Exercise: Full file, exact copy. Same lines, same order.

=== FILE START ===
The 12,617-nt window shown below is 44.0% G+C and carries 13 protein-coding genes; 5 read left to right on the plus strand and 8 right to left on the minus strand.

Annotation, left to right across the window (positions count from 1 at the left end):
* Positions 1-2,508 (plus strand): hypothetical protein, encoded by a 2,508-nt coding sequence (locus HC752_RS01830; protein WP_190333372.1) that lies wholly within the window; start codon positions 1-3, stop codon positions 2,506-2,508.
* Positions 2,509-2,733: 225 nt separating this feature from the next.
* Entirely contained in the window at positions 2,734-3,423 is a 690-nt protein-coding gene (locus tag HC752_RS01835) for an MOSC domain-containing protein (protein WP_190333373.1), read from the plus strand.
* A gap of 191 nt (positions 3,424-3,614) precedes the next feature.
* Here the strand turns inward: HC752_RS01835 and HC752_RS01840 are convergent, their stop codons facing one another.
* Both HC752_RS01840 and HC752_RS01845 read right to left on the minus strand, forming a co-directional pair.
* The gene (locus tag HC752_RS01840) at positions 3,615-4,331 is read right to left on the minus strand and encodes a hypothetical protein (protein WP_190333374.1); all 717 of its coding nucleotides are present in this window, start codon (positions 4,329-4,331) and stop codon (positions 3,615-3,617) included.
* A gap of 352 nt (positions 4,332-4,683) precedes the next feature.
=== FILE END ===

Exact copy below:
The 12,617-nt window shown below is 44.0% G+C and carries 13 protein-coding genes; 5 read left to right on the plus strand and 8 right to left on the minus strand.

Annotation, left to right across the window (positions count from 1 at the left end):
* Positions 1-2,508 (plus strand): hypothetical protein, encoded by a 2,508-nt coding sequence (locus HC752_RS01830; protein WP_190333372.1) that lies wholly within the window; start codon positions 1-3, stop codon positions 2,506-2,508.
* Positions 2,509-2,733: 225 nt separating this feature from the next.
* Entirely contained in the window at positions 2,734-3,423 is a 690-nt protein-coding gene (locus tag HC752_RS01835) for an MOSC domain-containing protein (protein WP_190333373.1), read from the plus strand.
* A gap of 191 nt (positions 3,424-3,614) precedes the next feature.
* Here the strand turns inward: HC752_RS01835 and HC752_RS01840 are convergent, their stop codons facing one another.
* Both HC752_RS01840 and HC752_RS01845 read right to left on the minus strand, forming a co-directional pair.
* The gene (locus tag HC752_RS01840) at positions 3,615-4,331 is read right to left on the minus strand and encodes a hypothetical protein (protein WP_190333374.1); all 717 of its coding nucleotides are present in this window, start codon (positions 4,329-4,331) and stop codon (positions 3,615-3,617) included.
* A gap of 352 nt (positions 4,332-4,683) precedes the next feature.